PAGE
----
Mealy sees no overlap between the IHRIM offering and existing certificateprograms; in fact, its course will be co-sponsored by SHRM, the organizationwithin which HRCI resides. "If you receive a PHR or one of the ACAcertifications, you’ve received the basics. But now you find yourself, much toyour surprise, managing HR systems. You might have gone in as an HR director,and now you’re told that the company needs to purchase a new human resourcemanagement system. Our certificate program is aimed at people like this, whohave a general HR background and now need to master the technical aspects of thejob."
Technology has become essential to the HR curriculum
As IFEBP’s Daniel Graham notes, when we get down to the level of theindividual workstation, evolving technology makes setting standards problematic.But to at least one expert, the problem itself attests to the growth of HR.David Ulrich is a human resources specialist and professor of business at theUniversity of Michigan at Ann Arbor. He agrees that it’s not possible to teachto a specific set of software tools without losing perspective.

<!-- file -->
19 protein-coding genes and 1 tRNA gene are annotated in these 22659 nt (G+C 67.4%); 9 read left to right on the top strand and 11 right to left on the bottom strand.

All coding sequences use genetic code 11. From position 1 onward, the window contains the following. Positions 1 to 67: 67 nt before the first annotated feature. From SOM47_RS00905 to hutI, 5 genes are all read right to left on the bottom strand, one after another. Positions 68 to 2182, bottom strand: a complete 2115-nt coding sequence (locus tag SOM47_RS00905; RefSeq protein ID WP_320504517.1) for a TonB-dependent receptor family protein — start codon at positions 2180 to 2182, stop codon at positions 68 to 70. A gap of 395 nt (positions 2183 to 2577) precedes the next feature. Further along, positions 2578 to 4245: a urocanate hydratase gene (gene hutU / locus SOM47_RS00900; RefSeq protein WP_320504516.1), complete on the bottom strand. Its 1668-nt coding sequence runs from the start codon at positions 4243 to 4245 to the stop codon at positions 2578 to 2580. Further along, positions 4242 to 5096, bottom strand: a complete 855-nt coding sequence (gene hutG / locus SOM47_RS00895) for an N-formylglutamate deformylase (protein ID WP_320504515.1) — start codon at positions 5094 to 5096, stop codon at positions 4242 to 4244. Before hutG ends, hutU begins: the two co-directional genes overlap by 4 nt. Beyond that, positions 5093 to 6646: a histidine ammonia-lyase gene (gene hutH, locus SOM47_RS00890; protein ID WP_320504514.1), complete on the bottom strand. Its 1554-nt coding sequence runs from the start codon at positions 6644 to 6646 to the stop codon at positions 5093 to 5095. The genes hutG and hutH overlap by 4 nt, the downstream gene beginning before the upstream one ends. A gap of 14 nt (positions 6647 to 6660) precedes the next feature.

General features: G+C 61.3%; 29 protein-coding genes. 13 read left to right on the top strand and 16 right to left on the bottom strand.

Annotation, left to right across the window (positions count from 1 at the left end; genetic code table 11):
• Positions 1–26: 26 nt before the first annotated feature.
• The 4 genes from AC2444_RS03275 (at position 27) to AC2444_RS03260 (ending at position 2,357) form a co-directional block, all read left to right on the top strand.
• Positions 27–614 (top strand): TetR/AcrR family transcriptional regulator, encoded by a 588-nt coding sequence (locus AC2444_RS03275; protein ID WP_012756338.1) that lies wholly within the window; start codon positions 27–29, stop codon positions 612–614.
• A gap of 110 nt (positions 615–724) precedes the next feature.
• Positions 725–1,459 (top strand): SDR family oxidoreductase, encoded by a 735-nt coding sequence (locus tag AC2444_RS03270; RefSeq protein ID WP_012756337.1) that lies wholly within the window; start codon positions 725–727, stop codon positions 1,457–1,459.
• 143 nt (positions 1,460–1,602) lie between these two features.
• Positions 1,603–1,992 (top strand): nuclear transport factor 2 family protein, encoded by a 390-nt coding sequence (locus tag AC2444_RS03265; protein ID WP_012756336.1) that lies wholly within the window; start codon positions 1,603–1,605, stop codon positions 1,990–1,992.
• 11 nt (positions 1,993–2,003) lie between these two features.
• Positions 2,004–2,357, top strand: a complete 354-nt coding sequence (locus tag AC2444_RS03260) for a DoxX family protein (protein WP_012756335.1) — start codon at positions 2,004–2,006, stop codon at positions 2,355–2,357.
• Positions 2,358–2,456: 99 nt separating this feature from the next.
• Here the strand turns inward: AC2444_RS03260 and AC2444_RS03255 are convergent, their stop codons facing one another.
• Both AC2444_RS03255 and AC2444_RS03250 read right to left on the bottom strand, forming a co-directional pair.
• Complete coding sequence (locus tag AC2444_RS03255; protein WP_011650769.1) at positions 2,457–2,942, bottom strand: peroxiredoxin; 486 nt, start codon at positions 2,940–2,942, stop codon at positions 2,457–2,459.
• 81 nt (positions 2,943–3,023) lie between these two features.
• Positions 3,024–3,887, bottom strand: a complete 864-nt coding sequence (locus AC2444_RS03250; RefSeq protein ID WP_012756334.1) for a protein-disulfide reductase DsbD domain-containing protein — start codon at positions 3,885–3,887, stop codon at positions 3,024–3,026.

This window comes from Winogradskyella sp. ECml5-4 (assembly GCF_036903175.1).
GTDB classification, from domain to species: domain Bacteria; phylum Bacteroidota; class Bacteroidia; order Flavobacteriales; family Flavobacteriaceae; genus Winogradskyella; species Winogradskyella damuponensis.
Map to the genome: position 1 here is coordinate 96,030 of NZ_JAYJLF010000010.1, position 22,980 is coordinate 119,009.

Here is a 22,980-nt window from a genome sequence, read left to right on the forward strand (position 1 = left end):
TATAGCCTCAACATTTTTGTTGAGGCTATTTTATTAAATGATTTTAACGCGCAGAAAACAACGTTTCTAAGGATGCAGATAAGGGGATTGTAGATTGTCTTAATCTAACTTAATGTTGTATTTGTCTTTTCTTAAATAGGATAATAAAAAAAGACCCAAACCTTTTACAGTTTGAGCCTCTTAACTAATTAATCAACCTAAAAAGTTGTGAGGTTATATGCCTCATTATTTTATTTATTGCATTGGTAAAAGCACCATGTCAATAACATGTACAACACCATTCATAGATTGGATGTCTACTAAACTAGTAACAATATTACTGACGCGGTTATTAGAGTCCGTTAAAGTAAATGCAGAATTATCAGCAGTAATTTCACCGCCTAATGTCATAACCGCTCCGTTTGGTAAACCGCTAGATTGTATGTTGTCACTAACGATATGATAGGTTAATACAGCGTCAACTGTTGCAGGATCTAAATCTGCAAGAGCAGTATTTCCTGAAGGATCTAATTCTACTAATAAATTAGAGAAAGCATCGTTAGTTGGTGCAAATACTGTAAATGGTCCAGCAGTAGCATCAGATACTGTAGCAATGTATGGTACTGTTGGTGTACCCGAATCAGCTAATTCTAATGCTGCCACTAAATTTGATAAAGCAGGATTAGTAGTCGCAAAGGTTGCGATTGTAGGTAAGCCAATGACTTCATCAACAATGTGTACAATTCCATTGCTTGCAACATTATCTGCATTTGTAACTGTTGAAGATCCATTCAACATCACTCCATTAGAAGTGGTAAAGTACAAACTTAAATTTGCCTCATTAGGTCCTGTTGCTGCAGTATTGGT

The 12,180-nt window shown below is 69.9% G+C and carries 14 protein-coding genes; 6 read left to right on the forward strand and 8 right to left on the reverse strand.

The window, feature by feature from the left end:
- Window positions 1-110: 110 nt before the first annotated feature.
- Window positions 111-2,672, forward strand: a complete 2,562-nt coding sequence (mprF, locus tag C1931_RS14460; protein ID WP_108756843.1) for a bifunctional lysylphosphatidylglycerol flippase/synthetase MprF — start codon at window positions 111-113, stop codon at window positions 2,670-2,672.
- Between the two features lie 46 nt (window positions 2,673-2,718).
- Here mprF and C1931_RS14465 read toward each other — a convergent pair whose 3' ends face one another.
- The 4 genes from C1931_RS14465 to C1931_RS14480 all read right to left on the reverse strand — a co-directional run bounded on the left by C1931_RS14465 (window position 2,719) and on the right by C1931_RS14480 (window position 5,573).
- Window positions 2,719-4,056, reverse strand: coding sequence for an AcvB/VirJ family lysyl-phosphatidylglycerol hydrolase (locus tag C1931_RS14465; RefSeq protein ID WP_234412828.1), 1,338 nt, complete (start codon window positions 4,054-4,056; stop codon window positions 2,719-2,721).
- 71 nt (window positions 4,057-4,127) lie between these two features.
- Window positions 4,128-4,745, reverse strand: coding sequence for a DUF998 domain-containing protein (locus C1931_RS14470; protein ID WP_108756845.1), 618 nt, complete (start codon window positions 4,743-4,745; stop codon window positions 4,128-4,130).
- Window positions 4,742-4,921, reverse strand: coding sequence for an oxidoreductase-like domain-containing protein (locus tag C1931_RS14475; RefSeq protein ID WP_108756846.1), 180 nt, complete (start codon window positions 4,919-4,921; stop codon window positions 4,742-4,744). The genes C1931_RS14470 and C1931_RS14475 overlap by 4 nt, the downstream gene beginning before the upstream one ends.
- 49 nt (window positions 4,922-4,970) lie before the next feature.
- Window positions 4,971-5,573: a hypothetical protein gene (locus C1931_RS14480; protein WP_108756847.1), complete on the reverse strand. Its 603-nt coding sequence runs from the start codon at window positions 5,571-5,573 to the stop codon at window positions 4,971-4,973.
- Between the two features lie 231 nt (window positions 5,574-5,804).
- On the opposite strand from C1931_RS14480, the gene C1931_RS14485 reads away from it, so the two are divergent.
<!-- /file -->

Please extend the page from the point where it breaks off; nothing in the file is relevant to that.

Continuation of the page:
"This is survival of the fittest," Ulrich says. "Imagine fourrestaurants opening on a street corner. In a year, two new ones take the placeof the two that failed. That’s where we are right now. Everybody knows we’regoing to have HR software to do staffing; everybody knows we’ll have HRsoftware to do training. Nobody knows where the standards will be yet because wehaven’t had time to find them. You can expect consolidation among softwaredevelopers that will eventually set broad standards for HR."
Those standards cannot come too soon. Certifications, after all, are ameasure of potential and competency. And while more comprehensive degreeprograms in business administration or human resources are widely available,many professionals can’t make the time commitment needed to take advantage ofthem. That leaves HR specialists looking for reliable ways to validate theircredentials. As systems standards coalesce, the pressure on certificationprograms to include technology in their curricula can only intensify.
Workforce, May 2000, Vol. 79, No. 5, pp. 72-80-- Subscribenow!